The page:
Just as the good guys aren’t uniformly good and the bad guys aren’t uniformly bad, the territory they fight over (that’d be mankind) is often portrayed as an ugly, dirty patch of scrubland no one should want anyhow. There are psychopaths and chickenshits and sellouts and profiteers among us, and they occasionally cause more destruction than the evil aliens.
I know a lot of people who have hearts overflowing with the desire to do good in the world. They jump into careers as teachers, counselors, activists, environmentalists, and all manner of not-for-profit do-gooders. And on more occasions than I can count, I’ve seen them get worn down by the relentless parade of extremely unhelpful people they meet along the way. People who aren’t honest, aren’t engaged, aren’t listening, aren’t caring… It’s enough to make you want to quit.
Every Animorph grapples with the decision to give up or keep going. Implicit in this is the question: is our species worth saving? Again and again, they decide that it is, though it’s never without debate.
Humor can’t save our lives, but it can save our souls
“Humans have very odd tastes. They think their music is beautiful. They are wrong. It is awful. All of it. And they completely ignore their greatest accomplishments: the cinnamon bun, the Snickers bar, the hot pepper, and the refreshing beverage called vinegar.”– The Alien
It probably doesn’t sound like it, but the Animorphs books are blessedly funny.
- Visser One initially thought Star Trek was nonfiction, and wanted to avoid humans forever, fearing their incredible technological prowess.
- Ax is glimpsed in his true form by some children, who insist he is a Pokemon and try to capture him for training purposes.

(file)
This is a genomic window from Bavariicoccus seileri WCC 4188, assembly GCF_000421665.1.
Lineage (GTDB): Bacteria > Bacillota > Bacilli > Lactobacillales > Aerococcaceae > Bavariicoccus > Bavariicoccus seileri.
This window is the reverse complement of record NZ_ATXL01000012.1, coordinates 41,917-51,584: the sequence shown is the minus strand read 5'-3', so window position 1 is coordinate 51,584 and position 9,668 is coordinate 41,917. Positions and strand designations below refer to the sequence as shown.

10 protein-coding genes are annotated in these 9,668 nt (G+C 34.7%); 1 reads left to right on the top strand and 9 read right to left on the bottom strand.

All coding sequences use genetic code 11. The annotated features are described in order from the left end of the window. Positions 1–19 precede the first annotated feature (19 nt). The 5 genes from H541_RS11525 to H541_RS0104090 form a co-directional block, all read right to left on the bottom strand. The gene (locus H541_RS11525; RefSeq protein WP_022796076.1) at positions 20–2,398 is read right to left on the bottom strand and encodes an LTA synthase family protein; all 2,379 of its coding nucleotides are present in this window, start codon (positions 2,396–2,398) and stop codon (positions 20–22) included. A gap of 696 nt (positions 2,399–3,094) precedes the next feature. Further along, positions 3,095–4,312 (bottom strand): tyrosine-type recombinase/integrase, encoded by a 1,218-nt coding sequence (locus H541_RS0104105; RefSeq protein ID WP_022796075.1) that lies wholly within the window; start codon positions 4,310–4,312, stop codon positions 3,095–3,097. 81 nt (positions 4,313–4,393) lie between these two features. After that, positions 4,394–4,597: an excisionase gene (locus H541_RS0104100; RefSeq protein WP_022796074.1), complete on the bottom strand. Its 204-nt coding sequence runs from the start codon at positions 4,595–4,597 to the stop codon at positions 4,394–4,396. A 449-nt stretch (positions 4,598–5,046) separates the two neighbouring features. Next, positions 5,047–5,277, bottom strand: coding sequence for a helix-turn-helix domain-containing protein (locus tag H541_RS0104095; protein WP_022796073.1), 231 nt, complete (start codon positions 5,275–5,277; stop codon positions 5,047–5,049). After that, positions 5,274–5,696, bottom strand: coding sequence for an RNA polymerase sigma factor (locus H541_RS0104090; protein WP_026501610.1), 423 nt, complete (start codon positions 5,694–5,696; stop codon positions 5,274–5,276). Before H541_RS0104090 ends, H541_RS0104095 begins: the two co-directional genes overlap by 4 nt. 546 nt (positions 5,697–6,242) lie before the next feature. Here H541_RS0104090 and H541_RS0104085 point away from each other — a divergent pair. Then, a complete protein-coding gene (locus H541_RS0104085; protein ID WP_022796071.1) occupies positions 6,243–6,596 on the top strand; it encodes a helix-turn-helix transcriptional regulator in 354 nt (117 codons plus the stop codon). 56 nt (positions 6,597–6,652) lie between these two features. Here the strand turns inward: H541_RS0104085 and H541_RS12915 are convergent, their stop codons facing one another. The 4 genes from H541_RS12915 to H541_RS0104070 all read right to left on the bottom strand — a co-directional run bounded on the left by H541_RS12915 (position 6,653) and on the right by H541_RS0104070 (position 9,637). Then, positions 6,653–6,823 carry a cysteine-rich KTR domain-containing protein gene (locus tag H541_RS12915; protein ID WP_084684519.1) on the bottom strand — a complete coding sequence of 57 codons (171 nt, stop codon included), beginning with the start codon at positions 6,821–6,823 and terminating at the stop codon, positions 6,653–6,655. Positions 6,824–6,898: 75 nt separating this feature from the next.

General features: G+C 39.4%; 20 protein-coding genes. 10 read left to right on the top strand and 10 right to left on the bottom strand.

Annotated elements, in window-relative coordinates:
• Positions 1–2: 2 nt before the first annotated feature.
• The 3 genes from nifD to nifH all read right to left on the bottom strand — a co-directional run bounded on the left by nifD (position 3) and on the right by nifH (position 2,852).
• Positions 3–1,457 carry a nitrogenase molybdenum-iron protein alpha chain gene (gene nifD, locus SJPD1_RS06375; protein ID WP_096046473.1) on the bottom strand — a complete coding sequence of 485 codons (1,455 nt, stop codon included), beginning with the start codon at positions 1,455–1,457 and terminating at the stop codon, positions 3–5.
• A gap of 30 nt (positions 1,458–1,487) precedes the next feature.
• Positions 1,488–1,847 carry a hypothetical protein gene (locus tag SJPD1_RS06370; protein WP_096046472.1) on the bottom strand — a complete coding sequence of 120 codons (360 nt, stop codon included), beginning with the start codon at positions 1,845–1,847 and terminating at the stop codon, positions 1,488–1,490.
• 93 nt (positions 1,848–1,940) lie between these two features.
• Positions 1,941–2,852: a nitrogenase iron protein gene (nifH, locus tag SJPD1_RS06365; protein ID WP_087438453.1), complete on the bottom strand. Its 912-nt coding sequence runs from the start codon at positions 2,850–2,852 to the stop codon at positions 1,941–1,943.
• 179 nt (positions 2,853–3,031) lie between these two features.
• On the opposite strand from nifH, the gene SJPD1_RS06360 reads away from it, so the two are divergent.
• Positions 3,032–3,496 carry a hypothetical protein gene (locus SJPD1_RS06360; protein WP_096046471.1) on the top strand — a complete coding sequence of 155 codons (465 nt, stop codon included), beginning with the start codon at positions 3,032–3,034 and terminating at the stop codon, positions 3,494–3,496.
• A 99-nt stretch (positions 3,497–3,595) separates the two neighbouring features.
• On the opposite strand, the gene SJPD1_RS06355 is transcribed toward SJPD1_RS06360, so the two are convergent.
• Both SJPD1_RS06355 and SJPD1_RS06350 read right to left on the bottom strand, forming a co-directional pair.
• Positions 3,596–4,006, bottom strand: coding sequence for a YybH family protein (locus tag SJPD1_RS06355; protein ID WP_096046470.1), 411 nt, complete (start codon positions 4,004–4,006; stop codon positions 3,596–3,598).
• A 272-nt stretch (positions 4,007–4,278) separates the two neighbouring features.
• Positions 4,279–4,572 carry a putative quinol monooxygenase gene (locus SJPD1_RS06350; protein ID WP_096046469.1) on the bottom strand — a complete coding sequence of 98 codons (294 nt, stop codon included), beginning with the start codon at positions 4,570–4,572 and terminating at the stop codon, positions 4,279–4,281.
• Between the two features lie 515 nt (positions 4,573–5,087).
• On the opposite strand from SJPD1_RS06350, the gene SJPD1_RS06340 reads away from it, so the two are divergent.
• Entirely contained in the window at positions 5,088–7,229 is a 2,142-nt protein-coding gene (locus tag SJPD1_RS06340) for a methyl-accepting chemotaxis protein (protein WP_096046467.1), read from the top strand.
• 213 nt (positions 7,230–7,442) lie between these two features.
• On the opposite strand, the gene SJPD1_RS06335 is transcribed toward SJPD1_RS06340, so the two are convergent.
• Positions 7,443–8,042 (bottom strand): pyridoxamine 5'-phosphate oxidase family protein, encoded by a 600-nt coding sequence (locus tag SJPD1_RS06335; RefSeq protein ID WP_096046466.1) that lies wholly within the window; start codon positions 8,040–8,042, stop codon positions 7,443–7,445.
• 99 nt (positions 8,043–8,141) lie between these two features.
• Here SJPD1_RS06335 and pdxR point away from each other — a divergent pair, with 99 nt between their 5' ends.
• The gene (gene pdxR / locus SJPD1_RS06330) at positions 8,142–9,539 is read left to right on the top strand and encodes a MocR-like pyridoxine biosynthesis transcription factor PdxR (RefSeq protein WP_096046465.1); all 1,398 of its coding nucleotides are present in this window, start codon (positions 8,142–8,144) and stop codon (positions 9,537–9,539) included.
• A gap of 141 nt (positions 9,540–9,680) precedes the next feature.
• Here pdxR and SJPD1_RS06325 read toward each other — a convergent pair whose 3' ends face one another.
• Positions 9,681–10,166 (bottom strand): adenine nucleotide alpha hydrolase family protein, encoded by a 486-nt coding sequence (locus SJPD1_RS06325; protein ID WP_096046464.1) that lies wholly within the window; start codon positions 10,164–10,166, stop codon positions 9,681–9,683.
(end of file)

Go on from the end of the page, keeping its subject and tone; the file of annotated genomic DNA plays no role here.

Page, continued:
- Cassie is so bad at lying, when asked to give a fake phone number, she writes down “123-45678.”
The books are funny as hell—because they have to be. Without humor, the rest of the material is too relentlessly grim to be endured. Applegate knows when we need jokes about “happy meals with extra happy.”
The best humor is the humor that illustrates the absurdity of ourselves as human beings. In a standalone prequel, an alien marvels at the fact that humans walk upright on two legs, without tails to act as a counterbalance. (When you think about it, this is extremely unusual, even on our own planet.) He thinks about how easily we could be knocked over. And he imagines that Earth must be a delightfully funny place, with people falling over all the time. And he laughs, and he laughs, and he laughs.
He finally gets to visit Earth one day. And when he does, he’s captured by hostile forces, who eat him alive. Wet, raw pieces of him rain down on our thirteen-year-old protagonists, who are hiding in terror nearby.
That’s the first scene of Animorphs—the one I made my husband read. Just to give him a taste.
A TASTE OF HELL.
Y’all gotta read these books
Like the half-animal, half-human figures on their covers, Animorphs is an unsettling amalgamation of unlike things. Peacetime and war. Humor and horror. Self-reliance and interdependence. Adult fears and childhood comforts.